Intangible Assets1 (IA) encompass a broad range of assets, for example, data, software, knowledge management systems, business processes, goodwill, licences and intellectual property rights.
Intangible Assets have similar characteristics to tangible assets in that they can be owned or controlled by an organization and may have a monetary value.
The National Asset Register indicates that the value of the public sector IA base is substantial, amounting to several billion pounds.
This website aims to:
- Help you learn about intangible assets;
- Help you manage intangible assets and create value from them;
- Highlight the risks to your organisation if you don't manage IA effectively.
It is directed particularly at finance officers, information officers and project managers as they are likely to hold some level of responsibility for the management of IA.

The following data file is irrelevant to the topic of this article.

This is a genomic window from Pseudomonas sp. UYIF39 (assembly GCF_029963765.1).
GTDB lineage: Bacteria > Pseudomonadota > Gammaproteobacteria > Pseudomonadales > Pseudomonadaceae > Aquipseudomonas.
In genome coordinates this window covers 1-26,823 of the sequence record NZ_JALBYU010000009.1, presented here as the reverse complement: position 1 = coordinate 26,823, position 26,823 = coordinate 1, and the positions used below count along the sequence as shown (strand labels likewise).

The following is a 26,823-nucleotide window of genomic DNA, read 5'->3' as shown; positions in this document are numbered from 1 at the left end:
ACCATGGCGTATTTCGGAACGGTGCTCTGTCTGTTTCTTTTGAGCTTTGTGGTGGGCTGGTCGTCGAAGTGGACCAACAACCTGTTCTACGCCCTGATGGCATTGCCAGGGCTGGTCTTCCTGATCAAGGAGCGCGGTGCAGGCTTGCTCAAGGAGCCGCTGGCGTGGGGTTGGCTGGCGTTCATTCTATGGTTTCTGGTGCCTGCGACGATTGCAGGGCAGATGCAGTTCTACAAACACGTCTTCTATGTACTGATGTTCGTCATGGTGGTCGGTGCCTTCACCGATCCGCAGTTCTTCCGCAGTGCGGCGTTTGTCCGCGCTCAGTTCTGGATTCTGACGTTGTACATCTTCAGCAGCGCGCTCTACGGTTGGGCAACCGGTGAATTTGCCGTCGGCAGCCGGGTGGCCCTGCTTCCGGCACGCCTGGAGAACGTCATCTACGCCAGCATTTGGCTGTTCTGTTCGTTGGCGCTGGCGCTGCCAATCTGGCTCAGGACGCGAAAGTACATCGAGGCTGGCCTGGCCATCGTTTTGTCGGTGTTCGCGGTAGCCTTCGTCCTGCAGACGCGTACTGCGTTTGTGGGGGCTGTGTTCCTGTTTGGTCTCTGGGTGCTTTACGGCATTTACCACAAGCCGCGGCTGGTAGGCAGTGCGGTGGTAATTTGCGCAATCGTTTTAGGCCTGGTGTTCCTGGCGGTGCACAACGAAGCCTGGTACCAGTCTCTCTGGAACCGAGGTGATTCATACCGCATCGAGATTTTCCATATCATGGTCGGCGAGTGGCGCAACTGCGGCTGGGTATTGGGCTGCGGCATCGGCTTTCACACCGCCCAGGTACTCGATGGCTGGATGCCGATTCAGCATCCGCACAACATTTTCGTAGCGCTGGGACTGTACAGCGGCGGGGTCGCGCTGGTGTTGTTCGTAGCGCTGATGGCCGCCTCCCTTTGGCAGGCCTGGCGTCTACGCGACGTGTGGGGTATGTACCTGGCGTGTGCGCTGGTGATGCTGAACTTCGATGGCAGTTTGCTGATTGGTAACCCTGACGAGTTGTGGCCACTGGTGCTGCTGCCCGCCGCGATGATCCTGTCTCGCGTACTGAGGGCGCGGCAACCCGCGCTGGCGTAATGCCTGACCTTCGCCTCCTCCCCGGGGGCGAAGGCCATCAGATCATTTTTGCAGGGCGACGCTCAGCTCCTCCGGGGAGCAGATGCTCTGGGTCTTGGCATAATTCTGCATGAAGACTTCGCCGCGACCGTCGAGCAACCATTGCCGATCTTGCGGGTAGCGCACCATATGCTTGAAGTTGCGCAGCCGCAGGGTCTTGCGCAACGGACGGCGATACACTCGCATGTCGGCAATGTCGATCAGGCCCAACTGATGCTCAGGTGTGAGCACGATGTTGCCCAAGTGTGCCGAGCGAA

It should be noted that policies have been developed for the re-use of public information. While the commercialisation of public sector intangible assets might be a legitimate activity these policies and the relevant legislation must be considered.
The content has been developed by a project team comprising:
- The Intellectual Property Office;
- Environment Agency;
- Ministry of Defence;
- Intellectual Assets Centre, Scotland;
- Foreign and Commonwealth Office Services
- The National Archives; and
- Department of Health and NHS National Innovation Centre.
If you would like to be involved in this work, please contact us.
1 There are many variations of definitions of Intangible Assets. The International Accounting Standard Committee IASC 38 defines "Intangible Assets" for accounting purposes as "identifiable non-monetary asset without physical substance". However IP rights may be contained in physical objects. For example, a book, film or computer program may contain copyright material, a logo may be protected by copyright and a trade mark, and a drug may be protected by a patent.